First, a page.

Autonomous systems and artificial intelligence have the potential to revolutionise our lives and bring great benefits to society. But they also pose a challenge: we have to be confident that advances such as driverless cars and autonomous systems in hospitals and the maritime sector will operate safely and reliably at the right time, every time.
Self driving cars for instance, have to be able to differentiate between different types of objects - cars, bikes, and pedestrians while at the same time avoiding false alerts. The challenge for computer scientists is to develop safety systems that can monitor and predict the behaviour of objects to ensure safety for drivers and pedestrians.
York is spearheading research in this area, working with industry to develop a framework which uses machine learning to ensure autonomous systems work safely in even the most complex environments. The research also aims to ensure the system safety case can be automatically updated as systems develop and evolve, rather than traditional approaches which involve safety systems being developed in advance and remaining largely unresponsive to changing circumstances.
Developed by our Assuring Autonomy International Programme the framework encourages continual assessment and analysis of operational data to enable systems to remain safe as they ‘learn’. It allows developers to model data from the real world plus data from imagined and observed conditions. The aim of the research is to close the gaps between the imagined lab-based conditions and the actual reality of the conditions the system will operate in.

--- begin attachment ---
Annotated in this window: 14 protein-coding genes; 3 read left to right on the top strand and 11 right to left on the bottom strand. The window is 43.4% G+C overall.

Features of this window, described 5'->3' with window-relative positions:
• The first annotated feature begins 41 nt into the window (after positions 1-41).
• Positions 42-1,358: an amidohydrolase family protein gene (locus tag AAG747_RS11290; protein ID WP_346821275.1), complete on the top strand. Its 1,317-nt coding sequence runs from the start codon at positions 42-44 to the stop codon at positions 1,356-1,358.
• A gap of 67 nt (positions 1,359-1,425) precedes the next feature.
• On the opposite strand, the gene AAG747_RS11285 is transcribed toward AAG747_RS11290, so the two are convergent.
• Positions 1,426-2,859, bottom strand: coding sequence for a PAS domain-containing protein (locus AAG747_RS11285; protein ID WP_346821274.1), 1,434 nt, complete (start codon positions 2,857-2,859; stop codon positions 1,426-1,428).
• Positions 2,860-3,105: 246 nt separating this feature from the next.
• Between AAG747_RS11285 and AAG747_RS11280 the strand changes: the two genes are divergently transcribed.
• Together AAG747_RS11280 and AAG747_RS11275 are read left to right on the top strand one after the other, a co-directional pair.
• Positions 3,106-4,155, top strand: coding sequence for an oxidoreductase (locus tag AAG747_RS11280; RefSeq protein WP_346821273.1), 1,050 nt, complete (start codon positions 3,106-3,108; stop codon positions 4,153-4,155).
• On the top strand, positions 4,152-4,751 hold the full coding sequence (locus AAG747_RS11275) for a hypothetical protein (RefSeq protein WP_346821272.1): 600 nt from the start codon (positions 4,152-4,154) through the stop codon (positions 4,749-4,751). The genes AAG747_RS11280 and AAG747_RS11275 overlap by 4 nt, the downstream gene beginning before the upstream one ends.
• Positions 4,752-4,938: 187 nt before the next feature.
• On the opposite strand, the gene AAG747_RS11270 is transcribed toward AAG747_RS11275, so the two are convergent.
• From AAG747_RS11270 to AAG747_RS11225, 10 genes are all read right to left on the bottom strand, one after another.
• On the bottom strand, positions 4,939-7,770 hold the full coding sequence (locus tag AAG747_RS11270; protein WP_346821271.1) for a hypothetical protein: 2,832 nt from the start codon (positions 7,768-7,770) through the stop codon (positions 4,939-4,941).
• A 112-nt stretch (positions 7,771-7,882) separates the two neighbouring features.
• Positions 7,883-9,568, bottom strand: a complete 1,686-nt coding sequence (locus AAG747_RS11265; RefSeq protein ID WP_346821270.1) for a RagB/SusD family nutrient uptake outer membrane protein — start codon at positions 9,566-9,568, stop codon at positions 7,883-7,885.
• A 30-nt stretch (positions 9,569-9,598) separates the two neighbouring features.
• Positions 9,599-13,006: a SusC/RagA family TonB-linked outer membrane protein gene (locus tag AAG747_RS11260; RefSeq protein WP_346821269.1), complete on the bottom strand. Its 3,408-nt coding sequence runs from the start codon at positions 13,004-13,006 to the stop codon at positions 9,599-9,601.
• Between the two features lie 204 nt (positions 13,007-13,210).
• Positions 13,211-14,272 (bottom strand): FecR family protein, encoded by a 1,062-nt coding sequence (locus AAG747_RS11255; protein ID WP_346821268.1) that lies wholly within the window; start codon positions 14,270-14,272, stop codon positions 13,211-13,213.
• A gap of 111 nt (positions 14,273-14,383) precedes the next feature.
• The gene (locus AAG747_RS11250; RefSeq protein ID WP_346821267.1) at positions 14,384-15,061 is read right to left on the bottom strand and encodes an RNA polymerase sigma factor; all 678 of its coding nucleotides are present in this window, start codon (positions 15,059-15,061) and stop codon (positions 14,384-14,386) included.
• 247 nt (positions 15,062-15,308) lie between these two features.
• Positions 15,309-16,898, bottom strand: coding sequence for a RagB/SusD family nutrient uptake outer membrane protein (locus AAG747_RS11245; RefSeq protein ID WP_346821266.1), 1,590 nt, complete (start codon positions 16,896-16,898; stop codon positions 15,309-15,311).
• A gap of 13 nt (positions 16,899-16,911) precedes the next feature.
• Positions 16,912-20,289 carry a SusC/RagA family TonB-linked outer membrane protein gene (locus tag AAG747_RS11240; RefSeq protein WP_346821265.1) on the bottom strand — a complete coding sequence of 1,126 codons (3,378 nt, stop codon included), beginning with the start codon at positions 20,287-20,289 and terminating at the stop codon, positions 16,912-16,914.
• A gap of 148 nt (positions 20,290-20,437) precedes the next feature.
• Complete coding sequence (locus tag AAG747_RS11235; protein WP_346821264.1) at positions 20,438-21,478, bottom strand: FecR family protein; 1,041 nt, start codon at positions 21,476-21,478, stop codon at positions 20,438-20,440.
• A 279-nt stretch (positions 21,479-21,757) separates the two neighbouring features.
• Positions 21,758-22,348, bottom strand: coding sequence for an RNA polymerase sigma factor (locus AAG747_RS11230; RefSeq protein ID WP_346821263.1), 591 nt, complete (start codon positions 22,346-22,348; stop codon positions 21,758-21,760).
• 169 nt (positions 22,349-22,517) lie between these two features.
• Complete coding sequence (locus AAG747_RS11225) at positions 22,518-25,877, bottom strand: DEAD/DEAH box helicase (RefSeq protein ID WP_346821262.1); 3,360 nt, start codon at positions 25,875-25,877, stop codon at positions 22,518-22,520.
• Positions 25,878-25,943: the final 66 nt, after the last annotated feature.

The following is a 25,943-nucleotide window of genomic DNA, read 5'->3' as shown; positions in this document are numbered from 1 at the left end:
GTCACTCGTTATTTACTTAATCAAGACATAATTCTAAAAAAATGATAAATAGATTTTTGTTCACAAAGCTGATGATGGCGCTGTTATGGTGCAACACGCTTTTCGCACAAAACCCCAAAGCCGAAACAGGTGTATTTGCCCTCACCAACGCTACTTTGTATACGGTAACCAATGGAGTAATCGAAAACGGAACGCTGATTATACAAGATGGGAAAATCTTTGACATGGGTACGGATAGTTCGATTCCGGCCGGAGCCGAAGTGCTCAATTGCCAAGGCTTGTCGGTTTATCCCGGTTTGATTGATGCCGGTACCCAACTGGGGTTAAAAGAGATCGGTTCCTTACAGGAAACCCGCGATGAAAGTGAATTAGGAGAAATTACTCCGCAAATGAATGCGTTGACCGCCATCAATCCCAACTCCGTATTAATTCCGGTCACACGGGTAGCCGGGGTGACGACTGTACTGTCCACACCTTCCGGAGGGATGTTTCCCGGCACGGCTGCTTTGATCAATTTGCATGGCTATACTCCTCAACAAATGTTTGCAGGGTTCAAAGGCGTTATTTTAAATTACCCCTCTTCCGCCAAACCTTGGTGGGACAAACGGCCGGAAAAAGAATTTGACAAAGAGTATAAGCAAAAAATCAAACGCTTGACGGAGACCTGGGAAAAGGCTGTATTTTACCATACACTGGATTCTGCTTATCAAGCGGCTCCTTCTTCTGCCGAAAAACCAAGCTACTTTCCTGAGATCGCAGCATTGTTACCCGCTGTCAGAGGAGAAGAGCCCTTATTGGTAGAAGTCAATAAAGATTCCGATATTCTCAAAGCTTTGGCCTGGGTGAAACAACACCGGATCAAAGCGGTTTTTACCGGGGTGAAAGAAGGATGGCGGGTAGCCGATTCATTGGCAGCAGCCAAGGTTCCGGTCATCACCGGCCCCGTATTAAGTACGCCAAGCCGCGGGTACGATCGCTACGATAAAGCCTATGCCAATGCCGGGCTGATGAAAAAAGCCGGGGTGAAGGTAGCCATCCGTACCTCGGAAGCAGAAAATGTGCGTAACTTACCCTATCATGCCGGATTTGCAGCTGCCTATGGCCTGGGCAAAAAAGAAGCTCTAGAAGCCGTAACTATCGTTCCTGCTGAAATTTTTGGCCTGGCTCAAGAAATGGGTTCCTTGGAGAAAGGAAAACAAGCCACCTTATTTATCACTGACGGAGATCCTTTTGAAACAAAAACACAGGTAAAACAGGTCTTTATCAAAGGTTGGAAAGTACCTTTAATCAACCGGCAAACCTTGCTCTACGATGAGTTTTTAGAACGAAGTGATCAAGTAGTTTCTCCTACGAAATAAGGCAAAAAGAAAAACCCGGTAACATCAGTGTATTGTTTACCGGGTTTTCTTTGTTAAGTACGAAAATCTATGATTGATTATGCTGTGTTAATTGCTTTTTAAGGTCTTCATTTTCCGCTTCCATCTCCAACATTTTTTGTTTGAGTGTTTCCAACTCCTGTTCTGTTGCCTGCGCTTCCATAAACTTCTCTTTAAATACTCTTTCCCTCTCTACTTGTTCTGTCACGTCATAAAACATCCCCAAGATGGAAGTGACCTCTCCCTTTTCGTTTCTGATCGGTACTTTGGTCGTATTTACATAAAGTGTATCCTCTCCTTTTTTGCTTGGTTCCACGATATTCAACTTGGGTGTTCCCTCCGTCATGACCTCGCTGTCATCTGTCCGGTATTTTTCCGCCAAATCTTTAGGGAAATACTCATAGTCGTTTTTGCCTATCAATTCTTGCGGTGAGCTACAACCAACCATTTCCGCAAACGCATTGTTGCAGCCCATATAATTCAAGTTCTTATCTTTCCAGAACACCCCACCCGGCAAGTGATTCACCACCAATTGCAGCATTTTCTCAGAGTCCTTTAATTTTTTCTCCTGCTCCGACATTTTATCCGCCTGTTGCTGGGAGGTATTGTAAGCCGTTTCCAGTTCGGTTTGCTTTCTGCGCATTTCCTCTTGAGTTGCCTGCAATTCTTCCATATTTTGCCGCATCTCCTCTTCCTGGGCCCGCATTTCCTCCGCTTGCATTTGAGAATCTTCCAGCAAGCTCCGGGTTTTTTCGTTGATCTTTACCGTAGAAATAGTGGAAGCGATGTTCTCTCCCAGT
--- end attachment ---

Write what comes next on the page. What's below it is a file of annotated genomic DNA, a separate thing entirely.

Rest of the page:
The research is still evolving. The framework has been applied to a Health IT (HIT) system, and this work found unexpected new patterns of working for nurses involved in post-operative care. The application of the framework now needs extending from this healthcare system to an autonomous system.
Additional research being undertaken by the Assuring Autonomy International Programme also feeds into this overall framework for safety assurance of autonomous systems. This includes work on ‘confidence arguments’ for the machine learning algorithms that are used in autonomous systems. There is currently no consensus regarding what verification measures are needed to demonstrate confidence in the safety of such algorithms. This is being considered using the automotive domain as a case study.
The team have also done further work into the issue of the gaps that arise in the development of autonomous systems. This multidisciplinary work looks at the gaps that arise in the development of autonomous systems and considers emerging ways of reducing these gaps.